Computer art enters the mainstream with Lacma’s Coded show


In 1968, the Californian abstract painter Frederick Hammersley was at an impasse. He had just moved from Los Angeles to Albuquerque, to teach at the University of New Mexico, and he felt stuck, artistically. “I had painted myself out,” he later said.

At the university he was introduced by colleagues to a software program, Art1, which enabled students and faculty to generate pictures using the university’s hulking IBM mainframe computer. Over the course of several months, he made hundreds of computer drawings — geometric abstractions composed from alphanumeric characters and symbols. They were printed on thin plotter paper with sprocket holes down each side. A year later, Hammersley concluded the series and returned to painting on canvas, going on to make some of the best work of his career.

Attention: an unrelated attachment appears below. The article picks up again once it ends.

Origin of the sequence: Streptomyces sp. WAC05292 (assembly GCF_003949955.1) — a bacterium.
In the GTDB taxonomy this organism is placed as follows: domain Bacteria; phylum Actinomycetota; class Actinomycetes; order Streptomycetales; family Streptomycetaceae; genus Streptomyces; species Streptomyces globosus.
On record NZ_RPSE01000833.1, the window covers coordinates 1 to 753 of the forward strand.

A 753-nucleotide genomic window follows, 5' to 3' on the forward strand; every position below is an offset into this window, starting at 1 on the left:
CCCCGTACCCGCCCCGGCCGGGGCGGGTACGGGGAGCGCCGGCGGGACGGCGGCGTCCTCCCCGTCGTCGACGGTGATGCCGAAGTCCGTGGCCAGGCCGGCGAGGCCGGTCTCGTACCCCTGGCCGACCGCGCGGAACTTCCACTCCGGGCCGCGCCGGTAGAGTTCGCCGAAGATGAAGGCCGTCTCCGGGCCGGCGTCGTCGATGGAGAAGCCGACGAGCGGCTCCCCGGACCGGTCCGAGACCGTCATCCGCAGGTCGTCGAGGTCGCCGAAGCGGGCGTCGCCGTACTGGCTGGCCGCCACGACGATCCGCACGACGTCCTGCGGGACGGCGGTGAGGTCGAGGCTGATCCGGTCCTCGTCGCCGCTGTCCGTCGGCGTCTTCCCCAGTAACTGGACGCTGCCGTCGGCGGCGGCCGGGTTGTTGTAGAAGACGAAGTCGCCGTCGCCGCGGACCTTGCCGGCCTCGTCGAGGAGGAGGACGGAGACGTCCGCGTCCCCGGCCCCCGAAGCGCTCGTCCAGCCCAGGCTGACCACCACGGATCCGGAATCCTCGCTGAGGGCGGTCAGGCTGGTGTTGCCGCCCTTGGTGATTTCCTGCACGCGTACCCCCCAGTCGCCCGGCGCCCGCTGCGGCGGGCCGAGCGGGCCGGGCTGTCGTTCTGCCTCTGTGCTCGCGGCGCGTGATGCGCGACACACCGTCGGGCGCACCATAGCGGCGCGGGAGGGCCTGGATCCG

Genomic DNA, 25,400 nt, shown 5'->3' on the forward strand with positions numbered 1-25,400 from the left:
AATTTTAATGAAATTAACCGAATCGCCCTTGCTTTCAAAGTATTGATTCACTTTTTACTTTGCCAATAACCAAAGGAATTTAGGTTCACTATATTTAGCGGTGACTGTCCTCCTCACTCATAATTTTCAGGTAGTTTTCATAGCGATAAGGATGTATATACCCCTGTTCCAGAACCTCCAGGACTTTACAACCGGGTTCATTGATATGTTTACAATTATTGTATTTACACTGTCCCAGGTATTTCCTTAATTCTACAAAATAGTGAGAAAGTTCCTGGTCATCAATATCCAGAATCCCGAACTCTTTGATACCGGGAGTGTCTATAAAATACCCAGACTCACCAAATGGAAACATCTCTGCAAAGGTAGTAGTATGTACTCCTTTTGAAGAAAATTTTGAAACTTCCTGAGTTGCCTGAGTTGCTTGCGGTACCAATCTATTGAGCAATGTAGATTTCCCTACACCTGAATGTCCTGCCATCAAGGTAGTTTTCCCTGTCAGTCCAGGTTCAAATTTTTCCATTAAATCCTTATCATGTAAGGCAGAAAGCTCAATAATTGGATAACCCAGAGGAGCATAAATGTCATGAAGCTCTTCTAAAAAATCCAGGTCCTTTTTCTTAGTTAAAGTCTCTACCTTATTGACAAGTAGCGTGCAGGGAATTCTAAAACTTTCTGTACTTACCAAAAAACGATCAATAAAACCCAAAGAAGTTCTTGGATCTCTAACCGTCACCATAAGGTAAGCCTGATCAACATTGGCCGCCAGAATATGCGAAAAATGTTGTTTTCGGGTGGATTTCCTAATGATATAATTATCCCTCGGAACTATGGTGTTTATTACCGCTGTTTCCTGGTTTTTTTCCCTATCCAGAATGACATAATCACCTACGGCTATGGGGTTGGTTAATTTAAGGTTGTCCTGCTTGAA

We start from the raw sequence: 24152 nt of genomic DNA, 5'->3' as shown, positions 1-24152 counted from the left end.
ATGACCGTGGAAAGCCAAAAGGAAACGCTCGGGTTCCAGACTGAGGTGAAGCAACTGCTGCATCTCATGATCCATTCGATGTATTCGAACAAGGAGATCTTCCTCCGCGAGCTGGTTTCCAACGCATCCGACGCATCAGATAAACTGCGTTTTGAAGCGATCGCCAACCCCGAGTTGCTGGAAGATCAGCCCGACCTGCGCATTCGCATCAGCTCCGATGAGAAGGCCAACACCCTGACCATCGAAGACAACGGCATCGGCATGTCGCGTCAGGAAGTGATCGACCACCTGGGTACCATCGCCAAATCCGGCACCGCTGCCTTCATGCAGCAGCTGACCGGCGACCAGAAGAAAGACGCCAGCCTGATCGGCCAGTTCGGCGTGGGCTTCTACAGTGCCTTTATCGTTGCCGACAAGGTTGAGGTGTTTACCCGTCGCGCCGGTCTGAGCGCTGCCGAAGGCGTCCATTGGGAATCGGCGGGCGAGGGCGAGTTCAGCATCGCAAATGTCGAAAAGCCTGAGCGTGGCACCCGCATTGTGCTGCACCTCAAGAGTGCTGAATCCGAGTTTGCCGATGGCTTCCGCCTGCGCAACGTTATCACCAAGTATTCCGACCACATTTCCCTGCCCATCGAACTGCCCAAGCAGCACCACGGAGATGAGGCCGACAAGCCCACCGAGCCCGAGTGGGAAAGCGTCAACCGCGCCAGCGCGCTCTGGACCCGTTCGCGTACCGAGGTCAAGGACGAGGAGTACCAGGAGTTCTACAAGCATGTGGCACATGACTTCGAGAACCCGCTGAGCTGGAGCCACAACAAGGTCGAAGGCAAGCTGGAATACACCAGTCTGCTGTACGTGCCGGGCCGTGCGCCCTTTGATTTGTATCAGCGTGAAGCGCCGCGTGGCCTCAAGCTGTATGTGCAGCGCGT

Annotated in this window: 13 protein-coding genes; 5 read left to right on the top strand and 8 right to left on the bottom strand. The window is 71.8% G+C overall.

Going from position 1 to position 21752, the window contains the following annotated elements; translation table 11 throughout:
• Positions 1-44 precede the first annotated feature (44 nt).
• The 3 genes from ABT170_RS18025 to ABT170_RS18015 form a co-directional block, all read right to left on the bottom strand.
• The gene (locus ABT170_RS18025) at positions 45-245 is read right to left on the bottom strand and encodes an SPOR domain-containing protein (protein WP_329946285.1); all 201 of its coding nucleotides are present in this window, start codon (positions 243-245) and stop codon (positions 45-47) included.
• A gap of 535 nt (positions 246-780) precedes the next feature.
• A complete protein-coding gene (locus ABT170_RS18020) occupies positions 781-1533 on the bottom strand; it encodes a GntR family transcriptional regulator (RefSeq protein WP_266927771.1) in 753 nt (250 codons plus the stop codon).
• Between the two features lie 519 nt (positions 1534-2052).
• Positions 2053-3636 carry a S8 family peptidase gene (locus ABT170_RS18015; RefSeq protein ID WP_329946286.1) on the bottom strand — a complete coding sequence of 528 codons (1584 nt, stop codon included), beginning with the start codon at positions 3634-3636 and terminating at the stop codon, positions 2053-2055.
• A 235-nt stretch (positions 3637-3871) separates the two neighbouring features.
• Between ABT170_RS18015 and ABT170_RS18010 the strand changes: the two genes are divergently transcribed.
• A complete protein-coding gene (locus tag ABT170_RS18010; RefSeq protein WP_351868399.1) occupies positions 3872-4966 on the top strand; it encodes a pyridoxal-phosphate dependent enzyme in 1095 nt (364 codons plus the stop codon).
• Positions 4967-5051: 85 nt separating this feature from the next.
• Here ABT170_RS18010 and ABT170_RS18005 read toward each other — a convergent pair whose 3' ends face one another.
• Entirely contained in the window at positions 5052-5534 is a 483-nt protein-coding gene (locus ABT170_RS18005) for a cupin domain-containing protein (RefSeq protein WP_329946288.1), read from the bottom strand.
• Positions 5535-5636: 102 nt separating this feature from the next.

‘Scallop Potatoes #50’ (1969) by Frederick Hammersley © New Mexico Museum of Art, photo © Museum Associates/LACMA

When Leslie Jones, curator of prints and drawings at the Los Angeles County Museum of Art (Lacma), first encountered Hammersley’s little-known computer drawings more…

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